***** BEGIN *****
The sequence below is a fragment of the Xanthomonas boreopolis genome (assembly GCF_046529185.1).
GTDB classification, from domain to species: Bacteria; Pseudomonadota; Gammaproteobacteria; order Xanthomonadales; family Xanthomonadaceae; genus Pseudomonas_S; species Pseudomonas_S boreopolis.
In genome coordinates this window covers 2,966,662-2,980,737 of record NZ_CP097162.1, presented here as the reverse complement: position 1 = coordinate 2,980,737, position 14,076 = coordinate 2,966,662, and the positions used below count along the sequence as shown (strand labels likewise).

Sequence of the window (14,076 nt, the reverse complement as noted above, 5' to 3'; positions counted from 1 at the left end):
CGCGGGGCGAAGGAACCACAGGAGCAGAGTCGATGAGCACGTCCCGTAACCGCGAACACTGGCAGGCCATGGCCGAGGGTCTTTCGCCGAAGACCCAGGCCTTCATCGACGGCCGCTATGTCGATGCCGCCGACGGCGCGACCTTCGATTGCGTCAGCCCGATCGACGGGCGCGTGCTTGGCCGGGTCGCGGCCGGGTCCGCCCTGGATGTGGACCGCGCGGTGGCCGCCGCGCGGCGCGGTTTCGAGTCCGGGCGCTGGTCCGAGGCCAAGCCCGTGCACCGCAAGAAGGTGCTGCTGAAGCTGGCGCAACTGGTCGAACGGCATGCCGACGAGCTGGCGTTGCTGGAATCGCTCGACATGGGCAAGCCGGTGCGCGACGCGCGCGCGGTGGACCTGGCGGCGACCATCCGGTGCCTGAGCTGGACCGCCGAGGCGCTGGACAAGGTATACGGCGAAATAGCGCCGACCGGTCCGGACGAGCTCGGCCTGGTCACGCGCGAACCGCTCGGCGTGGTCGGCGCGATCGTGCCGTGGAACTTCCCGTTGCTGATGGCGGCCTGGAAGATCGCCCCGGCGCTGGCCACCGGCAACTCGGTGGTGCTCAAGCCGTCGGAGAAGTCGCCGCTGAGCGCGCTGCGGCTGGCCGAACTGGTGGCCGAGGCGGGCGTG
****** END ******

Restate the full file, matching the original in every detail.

The sequence below is a fragment of the Xanthomonas boreopolis genome (assembly GCF_046529185.1).
GTDB classification, from domain to species: Bacteria; Pseudomonadota; Gammaproteobacteria; order Xanthomonadales; family Xanthomonadaceae; genus Pseudomonas_S; species Pseudomonas_S boreopolis.
In genome coordinates this window covers 2,966,662-2,980,737 of record NZ_CP097162.1, presented here as the reverse complement: position 1 = coordinate 2,980,737, position 14,076 = coordinate 2,966,662, and the positions used below count along the sequence as shown (strand labels likewise).

Sequence of the window (14,076 nt, the reverse complement as noted above, 5' to 3'; positions counted from 1 at the left end):
CGCGGGGCGAAGGAACCACAGGAGCAGAGTCGATGAGCACGTCCCGTAACCGCGAACACTGGCAGGCCATGGCCGAGGGTCTTTCGCCGAAGACCCAGGCCTTCATCGACGGCCGCTATGTCGATGCCGCCGACGGCGCGACCTTCGATTGCGTCAGCCCGATCGACGGGCGCGTGCTTGGCCGGGTCGCGGCCGGGTCCGCCCTGGATGTGGACCGCGCGGTGGCCGCCGCGCGGCGCGGTTTCGAGTCCGGGCGCTGGTCCGAGGCCAAGCCCGTGCACCGCAAGAAGGTGCTGCTGAAGCTGGCGCAACTGGTCGAACGGCATGCCGACGAGCTGGCGTTGCTGGAATCGCTCGACATGGGCAAGCCGGTGCGCGACGCGCGCGCGGTGGACCTGGCGGCGACCATCCGGTGCCTGAGCTGGACCGCCGAGGCGCTGGACAAGGTATACGGCGAAATAGCGCCGACCGGTCCGGACGAGCTCGGCCTGGTCACGCGCGAACCGCTCGGCGTGGTCGGCGCGATCGTGCCGTGGAACTTCCCGTTGCTGATGGCGGCCTGGAAGATCGCCCCGGCGCTGGCCACCGGCAACTCGGTGGTGCTCAAGCCGTCGGAGAAGTCGCCGCTGAGCGCGCTGCGGCTGGCCGAACTGGTGGCCGAGGCGGGCGTG